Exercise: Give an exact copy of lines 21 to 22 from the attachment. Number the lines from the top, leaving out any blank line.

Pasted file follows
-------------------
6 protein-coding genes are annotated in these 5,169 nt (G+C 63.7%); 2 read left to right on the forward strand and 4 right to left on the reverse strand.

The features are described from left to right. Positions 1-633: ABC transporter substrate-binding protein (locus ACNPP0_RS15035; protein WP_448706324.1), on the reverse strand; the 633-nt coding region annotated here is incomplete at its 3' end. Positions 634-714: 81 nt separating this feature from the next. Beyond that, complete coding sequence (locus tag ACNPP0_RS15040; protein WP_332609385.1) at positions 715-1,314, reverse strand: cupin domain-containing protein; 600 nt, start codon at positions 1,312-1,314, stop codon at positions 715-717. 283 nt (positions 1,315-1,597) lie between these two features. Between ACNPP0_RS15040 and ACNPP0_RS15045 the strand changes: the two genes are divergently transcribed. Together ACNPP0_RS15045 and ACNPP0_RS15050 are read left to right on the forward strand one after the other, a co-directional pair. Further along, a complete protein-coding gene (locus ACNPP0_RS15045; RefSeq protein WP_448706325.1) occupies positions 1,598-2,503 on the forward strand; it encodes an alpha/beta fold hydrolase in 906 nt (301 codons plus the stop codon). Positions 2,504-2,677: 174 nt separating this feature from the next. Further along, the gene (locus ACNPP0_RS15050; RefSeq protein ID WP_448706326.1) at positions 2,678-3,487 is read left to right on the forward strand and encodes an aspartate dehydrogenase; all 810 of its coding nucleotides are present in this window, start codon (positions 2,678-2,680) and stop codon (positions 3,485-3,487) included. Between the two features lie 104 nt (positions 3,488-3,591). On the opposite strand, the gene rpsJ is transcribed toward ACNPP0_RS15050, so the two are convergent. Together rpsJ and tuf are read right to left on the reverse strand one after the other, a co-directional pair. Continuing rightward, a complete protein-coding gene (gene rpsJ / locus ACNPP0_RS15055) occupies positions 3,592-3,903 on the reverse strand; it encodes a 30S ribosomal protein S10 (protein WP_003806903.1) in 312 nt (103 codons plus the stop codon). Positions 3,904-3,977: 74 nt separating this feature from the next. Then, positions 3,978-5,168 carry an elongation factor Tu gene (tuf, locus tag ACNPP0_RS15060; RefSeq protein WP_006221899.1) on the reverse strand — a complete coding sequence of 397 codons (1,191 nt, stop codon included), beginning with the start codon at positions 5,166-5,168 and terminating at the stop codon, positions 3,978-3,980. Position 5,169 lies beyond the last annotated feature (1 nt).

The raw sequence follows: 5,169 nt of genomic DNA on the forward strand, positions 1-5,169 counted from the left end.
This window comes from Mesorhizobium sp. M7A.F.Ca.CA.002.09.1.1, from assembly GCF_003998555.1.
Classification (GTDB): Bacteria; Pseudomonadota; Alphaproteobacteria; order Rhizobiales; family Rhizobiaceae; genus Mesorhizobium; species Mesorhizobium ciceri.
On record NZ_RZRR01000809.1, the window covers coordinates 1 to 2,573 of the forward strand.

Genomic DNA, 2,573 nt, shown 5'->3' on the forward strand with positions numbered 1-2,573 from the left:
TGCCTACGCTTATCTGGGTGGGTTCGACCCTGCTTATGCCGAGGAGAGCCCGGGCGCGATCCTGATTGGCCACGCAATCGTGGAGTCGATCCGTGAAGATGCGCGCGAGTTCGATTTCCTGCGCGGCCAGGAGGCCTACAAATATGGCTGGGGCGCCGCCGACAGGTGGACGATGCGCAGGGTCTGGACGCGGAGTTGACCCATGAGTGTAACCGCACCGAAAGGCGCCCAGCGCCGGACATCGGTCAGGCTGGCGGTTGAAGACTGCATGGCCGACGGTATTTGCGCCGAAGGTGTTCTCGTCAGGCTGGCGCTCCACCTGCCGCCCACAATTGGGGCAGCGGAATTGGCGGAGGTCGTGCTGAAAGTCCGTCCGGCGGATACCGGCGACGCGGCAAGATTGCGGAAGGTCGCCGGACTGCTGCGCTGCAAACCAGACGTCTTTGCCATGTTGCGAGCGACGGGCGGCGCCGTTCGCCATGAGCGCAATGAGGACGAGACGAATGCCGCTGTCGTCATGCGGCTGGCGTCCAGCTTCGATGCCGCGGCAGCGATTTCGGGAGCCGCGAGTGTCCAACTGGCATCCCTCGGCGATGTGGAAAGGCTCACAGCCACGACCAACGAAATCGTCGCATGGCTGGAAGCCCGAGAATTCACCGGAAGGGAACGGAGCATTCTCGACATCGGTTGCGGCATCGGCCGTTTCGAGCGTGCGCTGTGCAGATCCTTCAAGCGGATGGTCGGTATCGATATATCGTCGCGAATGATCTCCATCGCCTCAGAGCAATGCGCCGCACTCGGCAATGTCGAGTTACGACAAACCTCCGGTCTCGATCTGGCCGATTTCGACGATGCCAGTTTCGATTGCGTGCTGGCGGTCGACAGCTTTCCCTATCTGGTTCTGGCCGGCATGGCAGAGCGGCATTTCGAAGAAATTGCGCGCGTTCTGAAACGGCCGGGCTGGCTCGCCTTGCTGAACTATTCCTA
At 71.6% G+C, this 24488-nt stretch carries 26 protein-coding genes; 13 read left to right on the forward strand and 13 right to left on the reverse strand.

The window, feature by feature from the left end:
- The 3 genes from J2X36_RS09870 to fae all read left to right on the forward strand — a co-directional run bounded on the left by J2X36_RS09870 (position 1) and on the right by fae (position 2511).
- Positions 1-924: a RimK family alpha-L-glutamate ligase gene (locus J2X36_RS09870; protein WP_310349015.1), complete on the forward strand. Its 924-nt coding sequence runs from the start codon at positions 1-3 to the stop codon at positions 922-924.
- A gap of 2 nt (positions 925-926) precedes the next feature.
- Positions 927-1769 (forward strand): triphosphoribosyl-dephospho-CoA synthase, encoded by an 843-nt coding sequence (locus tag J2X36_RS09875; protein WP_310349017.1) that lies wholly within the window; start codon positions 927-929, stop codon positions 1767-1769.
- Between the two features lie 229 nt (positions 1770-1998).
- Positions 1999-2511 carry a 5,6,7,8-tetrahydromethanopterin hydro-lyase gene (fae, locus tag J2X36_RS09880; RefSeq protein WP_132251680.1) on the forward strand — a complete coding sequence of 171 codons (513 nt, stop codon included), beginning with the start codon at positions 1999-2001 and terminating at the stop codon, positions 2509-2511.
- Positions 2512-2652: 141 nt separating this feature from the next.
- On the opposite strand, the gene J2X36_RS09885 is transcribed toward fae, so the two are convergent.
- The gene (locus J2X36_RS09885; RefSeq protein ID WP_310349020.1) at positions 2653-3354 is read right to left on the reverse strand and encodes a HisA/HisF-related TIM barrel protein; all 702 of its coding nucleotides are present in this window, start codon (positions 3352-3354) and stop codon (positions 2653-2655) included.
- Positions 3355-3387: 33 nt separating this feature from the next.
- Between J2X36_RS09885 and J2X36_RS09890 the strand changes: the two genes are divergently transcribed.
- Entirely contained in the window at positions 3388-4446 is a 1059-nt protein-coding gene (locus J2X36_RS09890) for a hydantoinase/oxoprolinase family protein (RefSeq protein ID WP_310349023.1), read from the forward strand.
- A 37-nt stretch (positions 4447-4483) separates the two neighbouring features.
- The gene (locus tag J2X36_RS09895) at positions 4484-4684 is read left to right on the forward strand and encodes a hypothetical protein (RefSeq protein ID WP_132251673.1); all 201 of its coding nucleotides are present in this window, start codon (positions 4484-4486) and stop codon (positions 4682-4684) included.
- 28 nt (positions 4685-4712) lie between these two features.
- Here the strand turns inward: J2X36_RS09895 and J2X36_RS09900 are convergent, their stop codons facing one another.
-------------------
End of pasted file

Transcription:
- Between J2X36_RS09885 and J2X36_RS09890 the strand changes: the two genes are divergently transcribed.
- Entirely contained in the window at positions 3388-4446 is a 1059-nt protein-coding gene (locus J2X36_RS09890) for a hydantoinase/oxoprolinase family protein (RefSeq protein ID WP_310349023.1), read from the forward strand.